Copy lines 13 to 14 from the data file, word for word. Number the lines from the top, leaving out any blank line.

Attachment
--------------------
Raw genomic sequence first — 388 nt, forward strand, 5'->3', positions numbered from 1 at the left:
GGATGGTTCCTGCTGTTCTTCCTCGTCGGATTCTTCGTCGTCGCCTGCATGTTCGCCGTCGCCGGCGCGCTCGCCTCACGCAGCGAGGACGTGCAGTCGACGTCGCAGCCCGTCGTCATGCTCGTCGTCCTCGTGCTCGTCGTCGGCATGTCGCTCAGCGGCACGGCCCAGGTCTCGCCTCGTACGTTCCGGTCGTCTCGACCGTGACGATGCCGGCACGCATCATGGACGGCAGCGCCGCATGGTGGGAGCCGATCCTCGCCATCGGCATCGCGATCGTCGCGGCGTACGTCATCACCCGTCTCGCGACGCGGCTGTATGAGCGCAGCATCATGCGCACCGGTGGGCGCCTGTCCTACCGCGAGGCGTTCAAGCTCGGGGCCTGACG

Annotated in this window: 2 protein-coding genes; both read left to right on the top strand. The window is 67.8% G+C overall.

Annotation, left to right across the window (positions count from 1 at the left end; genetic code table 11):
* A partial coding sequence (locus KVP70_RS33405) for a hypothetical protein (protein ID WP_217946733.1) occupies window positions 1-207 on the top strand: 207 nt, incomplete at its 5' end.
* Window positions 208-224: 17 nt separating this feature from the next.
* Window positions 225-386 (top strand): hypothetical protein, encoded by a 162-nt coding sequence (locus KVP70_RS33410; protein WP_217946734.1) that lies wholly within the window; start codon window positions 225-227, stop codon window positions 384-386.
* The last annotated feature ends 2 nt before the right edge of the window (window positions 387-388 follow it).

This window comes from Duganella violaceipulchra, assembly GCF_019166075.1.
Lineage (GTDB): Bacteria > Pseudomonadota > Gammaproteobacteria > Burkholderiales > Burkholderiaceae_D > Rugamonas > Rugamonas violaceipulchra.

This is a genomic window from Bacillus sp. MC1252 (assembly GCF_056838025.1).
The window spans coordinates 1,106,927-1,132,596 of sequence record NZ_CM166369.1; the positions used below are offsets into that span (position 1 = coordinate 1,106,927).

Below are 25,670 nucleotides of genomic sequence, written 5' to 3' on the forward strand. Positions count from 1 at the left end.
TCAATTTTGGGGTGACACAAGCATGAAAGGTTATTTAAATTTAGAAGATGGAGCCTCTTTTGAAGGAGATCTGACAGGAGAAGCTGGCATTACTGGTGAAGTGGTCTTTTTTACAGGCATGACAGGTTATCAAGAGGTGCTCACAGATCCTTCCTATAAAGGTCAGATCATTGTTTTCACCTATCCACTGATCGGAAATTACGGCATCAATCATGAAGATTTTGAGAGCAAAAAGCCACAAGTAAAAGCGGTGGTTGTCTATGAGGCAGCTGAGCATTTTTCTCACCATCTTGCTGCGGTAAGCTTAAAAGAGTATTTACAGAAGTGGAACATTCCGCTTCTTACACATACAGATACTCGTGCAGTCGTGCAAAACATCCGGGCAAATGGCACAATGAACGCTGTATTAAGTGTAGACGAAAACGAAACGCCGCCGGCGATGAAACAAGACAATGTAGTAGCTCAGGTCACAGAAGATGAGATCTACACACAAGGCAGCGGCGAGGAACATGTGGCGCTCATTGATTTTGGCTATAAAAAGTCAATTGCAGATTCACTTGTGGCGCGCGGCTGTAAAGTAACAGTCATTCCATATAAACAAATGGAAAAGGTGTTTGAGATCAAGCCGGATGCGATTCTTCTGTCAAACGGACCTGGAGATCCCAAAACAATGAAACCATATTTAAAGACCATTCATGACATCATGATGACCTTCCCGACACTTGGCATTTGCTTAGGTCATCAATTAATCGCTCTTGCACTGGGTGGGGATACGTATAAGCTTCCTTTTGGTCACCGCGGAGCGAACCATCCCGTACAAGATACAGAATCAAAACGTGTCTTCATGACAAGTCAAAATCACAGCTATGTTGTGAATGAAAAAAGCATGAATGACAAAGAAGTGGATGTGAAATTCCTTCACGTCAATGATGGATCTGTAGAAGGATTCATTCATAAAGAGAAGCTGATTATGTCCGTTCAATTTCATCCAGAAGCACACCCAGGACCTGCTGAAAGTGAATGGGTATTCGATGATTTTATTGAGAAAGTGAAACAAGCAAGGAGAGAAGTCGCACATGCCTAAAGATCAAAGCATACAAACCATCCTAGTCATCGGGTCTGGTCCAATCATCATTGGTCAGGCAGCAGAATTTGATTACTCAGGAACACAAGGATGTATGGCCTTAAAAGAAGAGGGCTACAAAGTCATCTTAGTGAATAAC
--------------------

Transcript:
Below are 25,670 nucleotides of genomic sequence, written 5' to 3' on the forward strand. Positions count from 1 at the left end.
TCAATTTTGGGGTGACACAAGCATGAAAGGTTATTTAAATTTAGAAGATGGAGCCTCTTTTGAAGGAGATCTGACAGGAGAAGCTGGCATTACTGGTGAAGTGGTCTTTTTTACAGGCATGACAGGTTATCAAGAGGTGCTCACAGATCCTTCCTATAAAGGTCAGATCATTGTTTTCACCTATCCACTGATCGGAAATTACGGCATCAATCATGAAGATTTTGAGAGCAAAAAGCCACAAGTAAAAGCGGTGGTTGTCTATGAGGCAGCTGAGCATTTTTCTCACCATCTTGCTGCGGTAAGCTTAAAAGAGTATTTACAGAAGTGGAACATTCCGCTTCTTACACATACAGATACTCGTGCAGTCGTGCAAAACATCCGGGCAAATGGCACAATGAACGCTGTATTAAGTGTAGACGAAAACGAAACGCCGCCGGCGATGAAACAAGACAATGTAGTAGCTCAGGTCACAGAAGATGAGATCTACACACAAGGCAGCGGCGAGGAACATGTGGCGCTCATTGATTTTGGCTATAAAAAGTCAATTGCAGATTCACTTGTGGCGCGCGGCTGTAAAGTAACAGTCATTCCATATAAACAAATGGAAAAGGTGTTTGAGATCAAGCCGGATGCGATTCTTCTGTCAAACGGACCTGGAGATCCCAAAACAATGAAACCATATTTAAAGACCATTCATGACATCATGATGACCTTCCCGACACTTGGCATTTGCTTAGGTCATCAATTAATCGCTCTTGCACTGGGTGGGGATACGTATAAGCTTCCTTTTGGTCACCGCGGAGCGAACCATCCCGTACAAGATACAGAATCAAAACGTGTCTTCATGACAAGTCAAAATCACAGCTATGTTGTGAATGAAAAAAGCATGAATGACAAAGAAGTGGATGTGAAATTCCTTCACGTCAATGATGGATCTGTAGAAGGATTCATTCATAAAGAGAAGCTGATTATGTCCGTTCAATTTCATCCAGAAGCACACCCAGGACCTGCTGAAAGTGAATGGGTATTCGATGATTTTATTGAGAAAGTGAAACAAGCAAGGAGAGAAGTCGCACATGCCTAAAGATCAAAGCATACAAACCATCCTAGTCATCGGGTCTGGTCCAATCATCATTGGTCAGGCAGCAGAATTTGATTACTCAGGAACACAAGGATGTATGGCCTTAAAAGAAGAGGGCTACAAAGTCATCTTAGTGAATAAC